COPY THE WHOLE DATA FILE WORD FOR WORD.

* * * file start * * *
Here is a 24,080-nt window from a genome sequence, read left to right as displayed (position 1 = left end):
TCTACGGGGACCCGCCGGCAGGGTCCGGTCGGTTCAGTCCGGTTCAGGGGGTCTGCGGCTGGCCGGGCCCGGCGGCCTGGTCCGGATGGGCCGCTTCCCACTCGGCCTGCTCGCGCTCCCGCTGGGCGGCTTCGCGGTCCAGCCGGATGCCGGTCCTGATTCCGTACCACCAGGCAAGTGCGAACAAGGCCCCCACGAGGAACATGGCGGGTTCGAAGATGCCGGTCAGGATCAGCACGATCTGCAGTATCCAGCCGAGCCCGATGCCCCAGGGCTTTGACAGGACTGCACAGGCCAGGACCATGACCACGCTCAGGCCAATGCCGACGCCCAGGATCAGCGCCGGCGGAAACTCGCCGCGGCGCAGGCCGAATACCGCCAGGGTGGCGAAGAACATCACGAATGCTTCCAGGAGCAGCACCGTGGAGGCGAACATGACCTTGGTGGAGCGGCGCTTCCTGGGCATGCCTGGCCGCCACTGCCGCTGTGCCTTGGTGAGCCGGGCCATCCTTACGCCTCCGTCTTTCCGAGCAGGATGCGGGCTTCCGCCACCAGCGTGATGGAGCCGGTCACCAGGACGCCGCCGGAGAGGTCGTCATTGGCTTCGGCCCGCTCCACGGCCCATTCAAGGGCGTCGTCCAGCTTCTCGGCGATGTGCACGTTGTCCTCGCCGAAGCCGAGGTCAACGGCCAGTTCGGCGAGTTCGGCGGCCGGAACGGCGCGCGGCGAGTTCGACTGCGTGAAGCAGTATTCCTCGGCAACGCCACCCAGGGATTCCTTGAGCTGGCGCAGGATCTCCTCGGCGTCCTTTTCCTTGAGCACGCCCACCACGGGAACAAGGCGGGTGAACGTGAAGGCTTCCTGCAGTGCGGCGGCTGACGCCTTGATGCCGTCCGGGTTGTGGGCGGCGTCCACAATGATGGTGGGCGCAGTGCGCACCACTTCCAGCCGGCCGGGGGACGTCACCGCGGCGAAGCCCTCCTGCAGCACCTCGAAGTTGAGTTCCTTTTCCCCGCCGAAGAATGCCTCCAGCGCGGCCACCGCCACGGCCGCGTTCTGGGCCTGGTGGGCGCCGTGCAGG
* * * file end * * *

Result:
Here is a 24,080-nt window from a genome sequence, read left to right as displayed (position 1 = left end):
TCTACGGGGACCCGCCGGCAGGGTCCGGTCGGTTCAGTCCGGTTCAGGGGGTCTGCGGCTGGCCGGGCCCGGCGGCCTGGTCCGGATGGGCCGCTTCCCACTCGGCCTGCTCGCGCTCCCGCTGGGCGGCTTCGCGGTCCAGCCGGATGCCGGTCCTGATTCCGTACCACCAGGCAAGTGCGAACAAGGCCCCCACGAGGAACATGGCGGGTTCGAAGATGCCGGTCAGGATCAGCACGATCTGCAGTATCCAGCCGAGCCCGATGCCCCAGGGCTTTGACAGGACTGCACAGGCCAGGACCATGACCACGCTCAGGCCAATGCCGACGCCCAGGATCAGCGCCGGCGGAAACTCGCCGCGGCGCAGGCCGAATACCGCCAGGGTGGCGAAGAACATCACGAATGCTTCCAGGAGCAGCACCGTGGAGGCGAACATGACCTTGGTGGAGCGGCGCTTCCTGGGCATGCCTGGCCGCCACTGCCGCTGTGCCTTGGTGAGCCGGGCCATCCTTACGCCTCCGTCTTTCCGAGCAGGATGCGGGCTTCCGCCACCAGCGTGATGGAGCCGGTCACCAGGACGCCGCCGGAGAGGTCGTCATTGGCTTCGGCCCGCTCCACGGCCCATTCAAGGGCGTCGTCCAGCTTCTCGGCGATGTGCACGTTGTCCTCGCCGAAGCCGAGGTCAACGGCCAGTTCGGCGAGTTCGGCGGCCGGAACGGCGCGCGGCGAGTTCGACTGCGTGAAGCAGTATTCCTCGGCAACGCCACCCAGGGATTCCTTGAGCTGGCGCAGGATCTCCTCGGCGTCCTTTTCCTTGAGCACGCCCACCACGGGAACAAGGCGGGTGAACGTGAAGGCTTCCTGCAGTGCGGCGGCTGACGCCTTGATGCCGTCCGGGTTGTGGGCGGCGTCCACAATGATGGTGGGCGCAGTGCGCACCACTTCCAGCCGGCCGGGGGACGTCACCGCGGCGAAGCCCTCCTGCAGCACCTCGAAGTTGAGTTCCTTTTCCCCGCCGAAGAATGCCTCCAGCGCGGCCACCGCCACGGCCGCGTTCTGGGCCTGGTGGGCGCCGTGCAGG